The drummer with the very successful rock group Journey for seven years, Steve Smith left the band in 1985 to devote his career to jazz and specifically his group Vital Information. This CD is taken from their tour of August 1989 and features Smith's unit (which also includes Larry Schneider on reeds, guitarist Frank Gambale, keyboardist Tom Coster, and bassist Larry Grenadier) playing a strong set of group originals plus the standard "I Should Care" (a straight-ahead feature for Coster and the rhythm section). Although Coster uses electronics on some of the pieces, much of his date is simply high-quality acoustic jazz; even the funkier material swings.
Pre-dating Steve Perry's solo endeavor by a whole year, Vital Information was a peculiar solo release in an age where singers from highly successful bands were the only ones permitted to venture off into solo endeavors. Steve Smith, the drummer from one of arena rock's best bands ever –Journey – broke the taboo by assembling a small group of musicians and releasing Vital Information, an all-instrumental, seven-song session. Electric jazz in the vein of Pat Metheny and later-era Miles Davis.
This is the album to get immediatly if you are into Vital Information or fusion in general. Absolutly the best album from the band, totally mindblowing. Exceptional release. Perfect musicianship from all the guys in the band, Coster and Gambale above all the rest. Incredible jazz-fusion performances! Every track here is a marvel.
Again, a noticeable departure from his work as the timekeeper in Journey, Steve Smith's Vital Information project is straight-ahead, no-frills fusion from the '80s. Orion pretty much stays within the formula that made Vital Information's debut album so catchy and accessible: slick production and smooth musicianship atop a sheer layer of gloss for sonic measure.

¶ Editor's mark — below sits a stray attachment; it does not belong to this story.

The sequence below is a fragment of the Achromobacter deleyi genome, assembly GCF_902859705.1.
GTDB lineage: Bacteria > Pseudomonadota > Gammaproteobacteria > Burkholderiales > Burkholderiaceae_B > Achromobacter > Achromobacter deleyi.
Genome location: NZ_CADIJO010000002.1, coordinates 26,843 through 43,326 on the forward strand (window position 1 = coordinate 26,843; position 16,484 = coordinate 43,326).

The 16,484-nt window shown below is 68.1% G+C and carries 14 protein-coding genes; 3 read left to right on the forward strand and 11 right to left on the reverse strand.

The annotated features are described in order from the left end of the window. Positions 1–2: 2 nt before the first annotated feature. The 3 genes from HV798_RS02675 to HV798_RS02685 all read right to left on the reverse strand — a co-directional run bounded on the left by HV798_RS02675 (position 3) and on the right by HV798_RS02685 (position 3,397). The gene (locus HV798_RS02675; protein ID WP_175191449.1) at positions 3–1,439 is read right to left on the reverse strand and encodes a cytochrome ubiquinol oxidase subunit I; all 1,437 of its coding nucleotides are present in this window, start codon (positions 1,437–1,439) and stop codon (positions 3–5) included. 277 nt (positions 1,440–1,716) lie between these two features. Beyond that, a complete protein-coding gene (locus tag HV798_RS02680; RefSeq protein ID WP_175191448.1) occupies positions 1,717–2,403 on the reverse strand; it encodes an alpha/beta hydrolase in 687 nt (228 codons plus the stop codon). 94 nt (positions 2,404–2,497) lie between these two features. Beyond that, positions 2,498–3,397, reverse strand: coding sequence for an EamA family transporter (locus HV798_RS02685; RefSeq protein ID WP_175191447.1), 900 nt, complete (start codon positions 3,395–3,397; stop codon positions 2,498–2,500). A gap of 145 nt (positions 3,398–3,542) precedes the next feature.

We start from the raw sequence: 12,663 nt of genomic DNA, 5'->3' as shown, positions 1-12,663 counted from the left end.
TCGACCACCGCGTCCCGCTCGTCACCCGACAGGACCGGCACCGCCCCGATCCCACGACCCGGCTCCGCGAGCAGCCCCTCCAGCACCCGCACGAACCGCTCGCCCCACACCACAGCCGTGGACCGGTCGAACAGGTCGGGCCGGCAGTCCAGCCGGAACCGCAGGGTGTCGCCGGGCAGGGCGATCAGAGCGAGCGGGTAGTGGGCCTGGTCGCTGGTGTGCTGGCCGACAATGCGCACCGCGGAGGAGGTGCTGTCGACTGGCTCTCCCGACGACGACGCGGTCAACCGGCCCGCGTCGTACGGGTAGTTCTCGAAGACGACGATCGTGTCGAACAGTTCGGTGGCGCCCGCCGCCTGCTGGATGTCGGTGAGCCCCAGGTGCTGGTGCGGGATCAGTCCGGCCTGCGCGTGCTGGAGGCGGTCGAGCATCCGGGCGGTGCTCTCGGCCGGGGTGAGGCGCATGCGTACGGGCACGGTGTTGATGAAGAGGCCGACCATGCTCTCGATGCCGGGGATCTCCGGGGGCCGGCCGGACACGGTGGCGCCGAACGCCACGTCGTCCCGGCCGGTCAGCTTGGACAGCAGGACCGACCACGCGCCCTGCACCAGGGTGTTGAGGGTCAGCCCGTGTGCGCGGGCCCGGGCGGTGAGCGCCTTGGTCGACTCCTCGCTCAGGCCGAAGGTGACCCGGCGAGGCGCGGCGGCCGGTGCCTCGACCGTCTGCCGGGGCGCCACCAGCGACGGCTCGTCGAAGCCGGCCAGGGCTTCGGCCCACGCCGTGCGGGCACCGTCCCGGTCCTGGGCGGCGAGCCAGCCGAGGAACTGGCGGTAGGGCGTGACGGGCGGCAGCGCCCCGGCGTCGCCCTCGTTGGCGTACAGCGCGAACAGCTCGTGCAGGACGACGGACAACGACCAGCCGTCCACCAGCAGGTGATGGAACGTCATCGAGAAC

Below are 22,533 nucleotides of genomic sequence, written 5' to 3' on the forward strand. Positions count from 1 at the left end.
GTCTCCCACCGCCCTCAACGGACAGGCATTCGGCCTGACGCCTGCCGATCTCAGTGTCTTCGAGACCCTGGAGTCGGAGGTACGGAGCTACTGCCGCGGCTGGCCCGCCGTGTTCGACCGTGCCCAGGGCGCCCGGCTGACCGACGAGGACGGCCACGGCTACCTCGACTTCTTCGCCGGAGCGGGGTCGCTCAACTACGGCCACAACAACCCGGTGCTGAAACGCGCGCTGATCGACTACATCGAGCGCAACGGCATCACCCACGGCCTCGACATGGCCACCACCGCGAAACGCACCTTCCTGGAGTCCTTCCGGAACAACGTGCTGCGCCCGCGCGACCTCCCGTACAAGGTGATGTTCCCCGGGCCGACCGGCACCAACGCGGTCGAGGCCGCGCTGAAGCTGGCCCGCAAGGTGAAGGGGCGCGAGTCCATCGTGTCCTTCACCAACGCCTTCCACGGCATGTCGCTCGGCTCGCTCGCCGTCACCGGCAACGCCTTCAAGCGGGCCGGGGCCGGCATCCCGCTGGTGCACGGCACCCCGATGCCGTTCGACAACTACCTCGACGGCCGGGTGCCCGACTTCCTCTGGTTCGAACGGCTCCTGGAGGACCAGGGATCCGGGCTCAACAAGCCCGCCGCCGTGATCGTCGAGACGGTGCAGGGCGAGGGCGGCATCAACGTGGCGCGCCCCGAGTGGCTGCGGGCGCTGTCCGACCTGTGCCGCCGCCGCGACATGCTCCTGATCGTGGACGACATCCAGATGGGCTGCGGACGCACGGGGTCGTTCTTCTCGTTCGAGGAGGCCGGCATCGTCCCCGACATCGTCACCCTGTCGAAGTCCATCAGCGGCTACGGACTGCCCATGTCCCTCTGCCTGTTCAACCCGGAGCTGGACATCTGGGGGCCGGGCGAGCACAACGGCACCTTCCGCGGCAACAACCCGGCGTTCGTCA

This tenth recording from the now legendary quartet reminds listeners that, while smooth jazz often gets better press, there are still fans of honest to God inventive electric fusion who will eat up this type of powerfully rocking and energetic project. Bassist Baron Browne joined the core trio of Steve Smith (drums), Frank Gambale (guitar), and Tom Coster (keyboards) in 1998, and provides a rollicking bouncy energy throughout on tunes like the feisty Herbie Hancock ode "Soul Principle" and the '60s soul-jazz-flavored "Cat and Mouse" (featuring some of Coster's slyest Hammond B-3 lines).
Modern electric jazz and the funky soul of the '60s fuse into a rollicking trip down memory lane on WHERE WE COME FROM. Vital Information, the long- lived pet project of leader and world-renown drummer Steve Smith, make a distinctive change from their usual format of hard-edged fusion on this, their eighth album. The emphasis here is on the soulful instrumental grooves of their youth, the music that originally enticed these world-class musicians to take up their instruments in the first place. From the influence of Jimmy Smith, the Meters and Tony Williams' Lifetime, Smith and company serve up a spicy gumbo of groovy tunes and have a grand old time in the process.
Truly one of the greatest 'modern' jazz albums. The album is filled with with wonderfully energetic music. 'Johnny Cat', the song that has gotten air time in local San Francisco Bay Area radio stations was the most popular song, but moody songs like 'In a Low Voice' really show the talents of these well known artists in this genre. I just hit the repeat button for hours to listen to my favorite song on this CD: 'Novato'. Steve Smith is amazingly talented and the talent that he assembles for this album is most impressive.
It is here, on this 1977 blockbuster, that Steve Miller shored up his "Space Cowboy" moniker and cosmic persona: from the winged horse on the album cover to a judicious smattering of synthesizers in the music, Book of Dreams bridged the gap between blues-rock and the indulgences of prog rock.